Turkey looks to solar, but problems remain

23 November 2016
17 November 2016, Week 45, Issue 6078

Turkey's new energy strategy, targeting the development of domestic resources over imports, should be good news for the country's nascent solar power sector, but a combination of bureaucratic inertia and increasing political risk still threatens to stall growth, reports David O'Byrne from Ankara

WHAT: Turkey is prioritising development of domestic energy resources, including solar power.

WHY: Figures in the renewable energy industry, however, warn that Ankara will need to do more to support projects and improve legislation governing the sector.

WHAT NEXT: Solar power has potential in Turkey, but hefty costs and high political risks may see investors turn their attention elsewhere.

The news that Turkey will change its energy strategy should have been welcomed by Turkey's nascent solar power sector.

With plans to prioritise the development of domestic resources to meet the bulk of the country’s power needs, the country intends to move away from imported gas. The sector should also have been buoyed by the recent announcement that the government will launch a tender for the development of a 1-GW solar plant, and a domestic photovoltaic (PV) panel production facility to supply it. As well as local demand, these could even be exported to regional markets.

Yet speakers and panellists at the Energy Is Future international energy congress held in the Turkish capital Ankara last week begged to differ, instead warning that without major changes to the current guaranteed feed-in tariffs (FiTs), the attendant regulatory environment and the existing grid structure, Turkey would struggle even to meet its own modest targets for solar power development.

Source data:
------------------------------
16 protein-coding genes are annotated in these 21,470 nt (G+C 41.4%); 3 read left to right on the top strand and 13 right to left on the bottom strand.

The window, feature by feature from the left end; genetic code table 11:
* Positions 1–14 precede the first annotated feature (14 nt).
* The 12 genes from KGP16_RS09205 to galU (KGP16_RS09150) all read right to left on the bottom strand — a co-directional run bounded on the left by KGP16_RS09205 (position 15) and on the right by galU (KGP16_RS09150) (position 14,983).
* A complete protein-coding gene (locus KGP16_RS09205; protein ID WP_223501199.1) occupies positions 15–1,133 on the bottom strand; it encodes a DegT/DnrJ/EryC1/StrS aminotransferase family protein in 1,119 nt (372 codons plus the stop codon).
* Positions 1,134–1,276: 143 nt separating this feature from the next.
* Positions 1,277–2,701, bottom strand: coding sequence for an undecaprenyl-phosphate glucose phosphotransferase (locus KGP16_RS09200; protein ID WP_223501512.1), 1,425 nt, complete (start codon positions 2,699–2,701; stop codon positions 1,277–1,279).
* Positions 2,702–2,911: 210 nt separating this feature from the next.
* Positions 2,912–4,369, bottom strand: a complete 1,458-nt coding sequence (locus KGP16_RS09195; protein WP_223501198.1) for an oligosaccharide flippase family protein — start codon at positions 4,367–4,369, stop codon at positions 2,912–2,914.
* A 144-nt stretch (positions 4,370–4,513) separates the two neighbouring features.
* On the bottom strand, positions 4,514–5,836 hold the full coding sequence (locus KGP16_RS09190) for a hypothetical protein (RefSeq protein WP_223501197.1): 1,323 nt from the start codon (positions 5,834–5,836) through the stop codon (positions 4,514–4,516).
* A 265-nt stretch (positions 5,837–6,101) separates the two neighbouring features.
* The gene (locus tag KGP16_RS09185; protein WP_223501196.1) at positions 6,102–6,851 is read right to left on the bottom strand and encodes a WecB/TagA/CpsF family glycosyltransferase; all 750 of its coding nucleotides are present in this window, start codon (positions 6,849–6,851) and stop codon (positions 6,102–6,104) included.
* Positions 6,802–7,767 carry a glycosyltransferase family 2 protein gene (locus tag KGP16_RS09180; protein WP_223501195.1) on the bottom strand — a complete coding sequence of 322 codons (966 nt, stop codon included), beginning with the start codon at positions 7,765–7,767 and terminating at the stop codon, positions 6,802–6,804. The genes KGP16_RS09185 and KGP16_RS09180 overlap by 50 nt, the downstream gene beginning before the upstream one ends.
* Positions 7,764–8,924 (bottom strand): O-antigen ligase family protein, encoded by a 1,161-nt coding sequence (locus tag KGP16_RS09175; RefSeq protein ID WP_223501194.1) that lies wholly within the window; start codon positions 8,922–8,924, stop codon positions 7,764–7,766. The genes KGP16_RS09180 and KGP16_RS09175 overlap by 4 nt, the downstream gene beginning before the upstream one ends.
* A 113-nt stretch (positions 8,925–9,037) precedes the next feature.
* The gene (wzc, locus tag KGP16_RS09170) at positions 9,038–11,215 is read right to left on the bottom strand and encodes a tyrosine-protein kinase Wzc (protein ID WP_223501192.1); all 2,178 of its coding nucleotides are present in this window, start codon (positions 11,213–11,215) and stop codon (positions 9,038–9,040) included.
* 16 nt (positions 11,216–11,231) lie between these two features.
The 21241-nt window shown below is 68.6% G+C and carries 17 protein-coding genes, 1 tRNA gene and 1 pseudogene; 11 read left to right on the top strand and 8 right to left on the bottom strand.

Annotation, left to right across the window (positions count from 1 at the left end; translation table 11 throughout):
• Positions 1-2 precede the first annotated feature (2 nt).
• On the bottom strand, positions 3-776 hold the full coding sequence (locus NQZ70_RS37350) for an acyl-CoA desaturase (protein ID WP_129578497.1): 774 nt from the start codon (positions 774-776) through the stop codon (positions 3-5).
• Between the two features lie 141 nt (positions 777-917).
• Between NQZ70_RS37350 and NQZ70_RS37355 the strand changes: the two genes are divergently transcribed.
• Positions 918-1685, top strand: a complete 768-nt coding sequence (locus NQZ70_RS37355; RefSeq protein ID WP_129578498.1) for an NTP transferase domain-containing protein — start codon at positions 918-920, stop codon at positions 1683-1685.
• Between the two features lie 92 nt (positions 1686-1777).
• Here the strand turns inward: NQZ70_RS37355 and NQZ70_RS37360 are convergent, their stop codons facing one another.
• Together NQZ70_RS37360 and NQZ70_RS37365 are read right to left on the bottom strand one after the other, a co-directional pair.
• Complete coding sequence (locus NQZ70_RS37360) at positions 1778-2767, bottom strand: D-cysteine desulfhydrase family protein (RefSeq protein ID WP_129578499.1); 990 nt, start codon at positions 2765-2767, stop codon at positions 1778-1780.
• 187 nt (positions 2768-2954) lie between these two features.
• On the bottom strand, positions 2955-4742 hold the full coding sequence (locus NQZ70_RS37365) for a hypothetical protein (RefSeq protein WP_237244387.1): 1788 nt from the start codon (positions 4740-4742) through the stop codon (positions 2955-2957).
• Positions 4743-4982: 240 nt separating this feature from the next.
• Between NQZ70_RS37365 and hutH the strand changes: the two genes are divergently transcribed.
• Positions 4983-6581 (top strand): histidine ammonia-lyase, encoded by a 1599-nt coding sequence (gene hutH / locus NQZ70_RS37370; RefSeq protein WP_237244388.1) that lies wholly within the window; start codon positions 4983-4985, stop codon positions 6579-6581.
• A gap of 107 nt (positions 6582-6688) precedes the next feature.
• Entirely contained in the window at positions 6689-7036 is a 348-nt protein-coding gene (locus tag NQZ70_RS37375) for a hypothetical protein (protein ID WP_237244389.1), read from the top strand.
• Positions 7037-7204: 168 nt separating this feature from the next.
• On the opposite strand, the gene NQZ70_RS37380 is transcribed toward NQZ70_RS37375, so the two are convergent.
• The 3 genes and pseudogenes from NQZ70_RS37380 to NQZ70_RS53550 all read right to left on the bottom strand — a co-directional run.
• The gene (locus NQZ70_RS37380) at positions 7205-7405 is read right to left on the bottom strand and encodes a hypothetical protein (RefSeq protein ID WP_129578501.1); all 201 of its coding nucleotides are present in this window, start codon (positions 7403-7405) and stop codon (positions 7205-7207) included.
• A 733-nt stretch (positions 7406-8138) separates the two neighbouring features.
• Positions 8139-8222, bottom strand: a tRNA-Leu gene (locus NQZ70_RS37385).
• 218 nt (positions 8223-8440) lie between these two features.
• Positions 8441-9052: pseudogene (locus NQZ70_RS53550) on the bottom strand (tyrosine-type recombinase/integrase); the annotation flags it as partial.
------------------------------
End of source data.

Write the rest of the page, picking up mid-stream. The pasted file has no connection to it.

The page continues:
The country, they warned, is already between five and 10 years behind India in its solar power development and without major changes will be unlikely to meet current official targets of 5 GW of solar capacity by 2023.

The scale of the problems faced by the sector is made clear in the official statistics produced by state grid-operator TEIAS. Despite comparatively generous FiTs of US$0.133 per kWh, development of solar generating capacity has been restricted to small schemes.

Although the past three years have seen no less than 862 plants being commissioned, all bar one are “unlicensed” plants of 1 MW or under which can be developed without the need to go through the process of regulation and licensing by state energy regulator EPDK.

That regulatory process has to date only resulted in one 8-MW plant being commissioned, one other scheme of 4.9 MW being awarded a generating licence, and 27 projects totalling 297 MW being granted pre-licences. This entitles them to receive a full licence when the developers have demonstrated that they have secured finance for the project. No further licence applications are currently being processed.

According to delegates at the EIF conference this unbalanced development is the result of a combination of factors. These include a complex licensing process which makes it both difficult and expensive for projects of over 1 MW to transit this procedure within a reasonable time. In addition, delegates explained that developers face further delays and expense obtaining clearance from local authorities and other public bodies before new plant can begin generating.

Failed legislation

Further criticism was levelled at the legislation governing the sector, which delegates complained had been aimed at the development of larger “solar farms,” situated on open land and connected to TEIAS transmission grid.

They pointed out that as most projects developed to date were small, the legislation had clearly failed. This is further exemplified by the fact that developers have found it all but impossible to develop smaller rooftop solar installations, which would feed in to local distribution grids or use local storage, allowing developers to supply “off-grid” power to local buyers.

Given the right legislation and infrastructure, rooftop generation could add up to 1 GW per year of new capacity, one speaker said.